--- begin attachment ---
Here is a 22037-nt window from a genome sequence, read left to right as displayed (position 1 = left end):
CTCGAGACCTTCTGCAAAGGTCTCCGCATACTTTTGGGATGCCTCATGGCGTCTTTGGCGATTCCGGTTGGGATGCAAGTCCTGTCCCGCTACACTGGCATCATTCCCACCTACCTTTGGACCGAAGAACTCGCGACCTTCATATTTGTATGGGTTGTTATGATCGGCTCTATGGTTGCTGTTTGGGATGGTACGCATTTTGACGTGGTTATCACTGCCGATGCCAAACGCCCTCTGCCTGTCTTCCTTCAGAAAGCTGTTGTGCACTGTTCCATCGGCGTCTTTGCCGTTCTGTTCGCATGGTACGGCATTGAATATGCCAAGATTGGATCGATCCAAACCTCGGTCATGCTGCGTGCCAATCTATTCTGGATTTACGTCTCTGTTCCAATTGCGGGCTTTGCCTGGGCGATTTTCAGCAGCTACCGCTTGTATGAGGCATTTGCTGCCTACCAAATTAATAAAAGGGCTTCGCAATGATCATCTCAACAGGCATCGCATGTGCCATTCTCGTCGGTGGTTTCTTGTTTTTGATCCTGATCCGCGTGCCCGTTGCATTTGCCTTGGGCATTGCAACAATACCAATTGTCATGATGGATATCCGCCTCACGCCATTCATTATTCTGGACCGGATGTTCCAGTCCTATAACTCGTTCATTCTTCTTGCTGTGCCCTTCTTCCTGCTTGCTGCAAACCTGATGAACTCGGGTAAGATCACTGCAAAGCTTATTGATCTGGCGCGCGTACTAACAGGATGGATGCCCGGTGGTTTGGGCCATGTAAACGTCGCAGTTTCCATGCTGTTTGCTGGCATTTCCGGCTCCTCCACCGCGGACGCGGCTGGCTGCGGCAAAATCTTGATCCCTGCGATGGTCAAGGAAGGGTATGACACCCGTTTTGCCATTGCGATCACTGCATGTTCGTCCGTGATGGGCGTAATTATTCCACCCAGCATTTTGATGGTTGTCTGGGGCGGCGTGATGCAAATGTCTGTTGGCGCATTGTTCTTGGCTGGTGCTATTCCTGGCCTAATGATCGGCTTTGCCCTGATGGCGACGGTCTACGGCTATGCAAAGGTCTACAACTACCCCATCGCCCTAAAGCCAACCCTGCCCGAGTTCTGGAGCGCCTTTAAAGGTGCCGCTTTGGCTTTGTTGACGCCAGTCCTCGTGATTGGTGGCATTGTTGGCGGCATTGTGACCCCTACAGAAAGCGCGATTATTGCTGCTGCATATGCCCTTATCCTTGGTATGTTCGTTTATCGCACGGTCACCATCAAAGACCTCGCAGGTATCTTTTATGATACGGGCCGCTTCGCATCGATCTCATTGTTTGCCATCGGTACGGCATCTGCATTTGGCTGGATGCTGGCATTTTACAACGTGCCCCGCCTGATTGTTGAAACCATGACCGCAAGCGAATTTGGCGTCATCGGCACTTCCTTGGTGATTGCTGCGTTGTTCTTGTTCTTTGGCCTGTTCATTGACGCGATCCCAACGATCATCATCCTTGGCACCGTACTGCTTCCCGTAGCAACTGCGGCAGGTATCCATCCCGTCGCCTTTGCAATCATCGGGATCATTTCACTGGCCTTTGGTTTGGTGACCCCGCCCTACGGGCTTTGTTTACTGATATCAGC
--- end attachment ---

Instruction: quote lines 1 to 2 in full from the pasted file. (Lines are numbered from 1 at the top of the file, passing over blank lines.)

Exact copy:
Here is a 22037-nt window from a genome sequence, read left to right as displayed (position 1 = left end):
CTCGAGACCTTCTGCAAAGGTCTCCGCATACTTTTGGGATGCCTCATGGCGTCTTTGGCGATTCCGGTTGGGATGCAAGTCCTGTCCCGCTACACTGGCATCATTCCCACCTACCTTTGGACCGAAGAACTCGCGACCTTCATATTTGTATGGGTTGTTATGATCGGCTCTATGGTTGCTGTTTGGGATGGTACGCATTTTGACGTGGTTATCACTGCCGATGCCAAACGCCCTCTGCCTGTCTTCCTTCAGAAAGCTGTTGTGCACTGTTCCATCGGCGTCTTTGCCGTTCTGTTCGCATGGTACGGCATTGAATATGCCAAGATTGGATCGATCCAAACCTCGGTCATGCTGCGTGCCAATCTATTCTGGATTTACGTCTCTGTTCCAATTGCGGGCTTTGCCTGGGCGATTTTCAGCAGCTACCGCTTGTATGAGGCATTTGCTGCCTACCAAATTAATAAAAGGGCTTCGCAATGATCATCTCAACAGGCATCGCATGTGCCATTCTCGTCGGTGGTTTCTTGTTTTTGATCCTGATCCGCGTGCCCGTTGCATTTGCCTTGGGCATTGCAACAATACCAATTGTCATGATGGATATCCGCCTCACGCCATTCATTATTCTGGACCGGATGTTCCAGTCCTATAACTCGTTCATTCTTCTTGCTGTGCCCTTCTTCCTGCTTGCTGCAAACCTGATGAACTCGGGTAAGATCACTGCAAAGCTTATTGATCTGGCGCGCGTACTAACAGGATGGATGCCCGGTGGTTTGGGCCATGTAAACGTCGCAGTTTCCATGCTGTTTGCTGGCATTTCCGGCTCCTCCACCGCGGACGCGGCTGGCTGCGGCAAAATCTTGATCCCTGCGATGGTCAAGGAAGGGTATGACACCCGTTTTGCCATTGCGATCACTGCATGTTCGTCCGTGATGGGCGTAATTATTCCACCCAGCATTTTGATGGTTGTCTGGGGCGGCGTGATGCAAATGTCTGTTGGCGCATTGTTCTTGGCTGGTGCTATTCCTGGCCTAATGATCGGCTTTGCCCTGATGGCGACGGTCTACGGCTATGCAAAGGTCTACAACTACCCCATCGCCCTAAAGCCAACCCTGCCCGAGTTCTGGAGCGCCTTTAAAGGTGCCGCTTTGGCTTTGTTGACGCCAGTCCTCGTGATTGGTGGCATTGTTGGCGGCATTGTGACCCCTACAGAAAGCGCGATTATTGCTGCTGCATATGCCCTTATCCTTGGTATGTTCGTTTATCGCACGGTCACCATCAAAGACCTCGCAGGTATCTTTTATGATACGGGCCGCTTCGCATCGATCTCATTGTTTGCCATCGGTACGGCATCTGCATTTGGCTGGATGCTGGCATTTTACAACGTGCCCCGCCTGATTGTTGAAACCATGACCGCAAGCGAATTTGGCGTCATCGGCACTTCCTTGGTGATTGCTGCGTTGTTCTTGTTCTTTGGCCTGTTCATTGACGCGATCCCAACGATCATCATCCTTGGCACCGTACTGCTTCCCGTAGCAACTGCGGCAGGTATCCATCCCGTCGCCTTTGCAATCATCGGGATCATTTCACTGGCCTTTGGTTTGGTGACCCCGCCCTACGGGCTTTGTTTACTGATATCAGC